Why is Gladstone's Old Trolley Bridge collapsing?
GLADSTONE, Ore. - Sun breaks Friday brought people out of their homes to Gladstone to visit the Old Trolley Bridge over the Clackamas River.
Some took pictures; some just took a moment.
Among them was Tammy Stempel, who had to fight back tears.
"Seeing it's worse off than it was yesterday, my heart is broken," she said. "Not for me but for the community."
Stempel's been working working for months to secure a grant and turn the bridge into something people on foot and on bikes can use. The grant came through recently, and a feasability study was scheduled for next week.
But after a sudden shifting of the bridge footing on one side early Thursday morning, leaving the span tilted and sinking, Stempel has been praying.
"My knees are worn out from being down and praying there can be a miracle that can save the bridge," she said.
The bridge is owned by Union Pacific. Company spokesman Aaron Hunt told the On Your Side Investigators on Friday that engineers were on site around the clock trying to assess damage and develop a mitigation plan.
Hunt said to expect heavy equipment brought in over the weekend to help engineers with their analysis, including a truck to lower them down and a dock on the water.
Stempel's husband is Gladstone Fire spokesman Lt. Kirk Stempel.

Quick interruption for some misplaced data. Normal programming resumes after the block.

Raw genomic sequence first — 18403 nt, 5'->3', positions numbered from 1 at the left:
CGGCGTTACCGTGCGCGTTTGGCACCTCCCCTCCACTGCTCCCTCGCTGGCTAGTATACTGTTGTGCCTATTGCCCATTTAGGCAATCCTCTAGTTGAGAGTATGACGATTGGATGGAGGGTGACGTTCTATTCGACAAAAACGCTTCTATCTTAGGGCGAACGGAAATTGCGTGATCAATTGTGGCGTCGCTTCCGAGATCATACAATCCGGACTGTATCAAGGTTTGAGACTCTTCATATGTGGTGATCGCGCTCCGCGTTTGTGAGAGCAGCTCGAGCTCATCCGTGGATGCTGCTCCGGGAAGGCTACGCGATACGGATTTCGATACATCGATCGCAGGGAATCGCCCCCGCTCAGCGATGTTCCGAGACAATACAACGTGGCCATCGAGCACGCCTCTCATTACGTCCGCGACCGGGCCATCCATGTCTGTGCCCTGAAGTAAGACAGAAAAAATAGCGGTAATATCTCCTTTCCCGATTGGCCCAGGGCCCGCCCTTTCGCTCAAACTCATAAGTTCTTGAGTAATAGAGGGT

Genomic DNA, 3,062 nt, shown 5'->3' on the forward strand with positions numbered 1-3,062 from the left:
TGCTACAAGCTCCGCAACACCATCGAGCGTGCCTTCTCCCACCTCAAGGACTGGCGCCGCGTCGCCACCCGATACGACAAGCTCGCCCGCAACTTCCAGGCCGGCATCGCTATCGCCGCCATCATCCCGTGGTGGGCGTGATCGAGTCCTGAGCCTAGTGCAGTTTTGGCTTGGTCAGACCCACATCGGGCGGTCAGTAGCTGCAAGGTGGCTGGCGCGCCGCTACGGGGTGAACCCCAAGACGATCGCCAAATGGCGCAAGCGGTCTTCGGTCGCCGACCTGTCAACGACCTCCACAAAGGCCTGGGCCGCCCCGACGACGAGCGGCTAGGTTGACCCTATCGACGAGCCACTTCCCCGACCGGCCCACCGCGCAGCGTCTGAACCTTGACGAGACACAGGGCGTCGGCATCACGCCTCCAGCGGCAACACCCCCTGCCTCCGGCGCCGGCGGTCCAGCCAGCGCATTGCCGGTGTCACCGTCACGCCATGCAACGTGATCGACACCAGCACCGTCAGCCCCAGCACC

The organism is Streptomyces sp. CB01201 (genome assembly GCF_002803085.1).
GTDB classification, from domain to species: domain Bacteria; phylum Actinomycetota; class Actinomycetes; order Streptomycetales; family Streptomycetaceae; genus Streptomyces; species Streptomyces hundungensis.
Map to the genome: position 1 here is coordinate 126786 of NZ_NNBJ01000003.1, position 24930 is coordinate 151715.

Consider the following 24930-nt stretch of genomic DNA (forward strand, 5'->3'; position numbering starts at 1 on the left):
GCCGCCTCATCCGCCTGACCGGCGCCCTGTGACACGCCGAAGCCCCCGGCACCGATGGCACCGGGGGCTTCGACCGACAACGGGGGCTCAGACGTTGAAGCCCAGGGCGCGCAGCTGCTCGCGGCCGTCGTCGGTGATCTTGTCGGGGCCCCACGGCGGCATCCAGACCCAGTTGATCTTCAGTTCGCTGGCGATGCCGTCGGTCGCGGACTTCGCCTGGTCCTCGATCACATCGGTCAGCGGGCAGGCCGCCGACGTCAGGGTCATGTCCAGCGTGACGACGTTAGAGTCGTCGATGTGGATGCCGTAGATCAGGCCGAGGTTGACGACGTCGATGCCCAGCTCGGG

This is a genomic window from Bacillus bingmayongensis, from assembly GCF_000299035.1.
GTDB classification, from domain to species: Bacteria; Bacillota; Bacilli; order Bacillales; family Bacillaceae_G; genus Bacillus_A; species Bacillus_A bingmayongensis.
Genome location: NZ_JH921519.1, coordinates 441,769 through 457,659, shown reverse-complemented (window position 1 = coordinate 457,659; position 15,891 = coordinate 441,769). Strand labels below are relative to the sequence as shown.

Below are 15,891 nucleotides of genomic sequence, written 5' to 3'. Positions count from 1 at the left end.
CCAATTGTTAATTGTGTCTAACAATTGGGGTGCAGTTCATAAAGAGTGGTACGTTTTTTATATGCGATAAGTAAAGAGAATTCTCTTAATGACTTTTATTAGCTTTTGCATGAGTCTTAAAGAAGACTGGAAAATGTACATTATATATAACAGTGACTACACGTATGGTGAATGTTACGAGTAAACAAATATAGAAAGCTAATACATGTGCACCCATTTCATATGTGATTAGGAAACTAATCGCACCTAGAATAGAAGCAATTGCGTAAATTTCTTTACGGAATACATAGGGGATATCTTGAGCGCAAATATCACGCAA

Asked why officials don't just begin dismantling it before it falls into the river, he said the water current in the Clackamas River under the bridge is a challenge, pointing out how sheriff's deputies were struggling to keep their boat stationary as they checked the bridge out Thursday.
"They're looking at shoring it up somehow, waiting until the water level comes down," he said. "But it's best if Mother Nature is just going to complete the task (of collapsing it)."
Clackamas County engineer Mike Bezner, who has surveyed the bridge since the footing shifted, said the bridge has scour underneath, areas where sediment has been scooped out by swiftly moving water. He said scour is one of the main causes of bridge failure.
With a historic structure built in 1893 that has withstood more than a century of extreme weather events, including the floods of 1996, many neighbors including Tammy Stempel are concerned this crisis is related to the water intake pump station being built nearby on the other side of the river.
Within the last week, a section of the coffer dam protecting the intake location's in-stream construction failed and began tilting out. It wasn't long before the bridge footing on the other side gave out as well, leading to the current predicament.
The pump station is a project by the Lake Oswego and Tigard Water partnership.
Stempel said since the station went int, the flow of the river changed and roughly 40 feet of beach across the river disappeared, covered by water. Other neighbors point to potential effects of the vibrations from the construction.
You can read more about the pump station project here.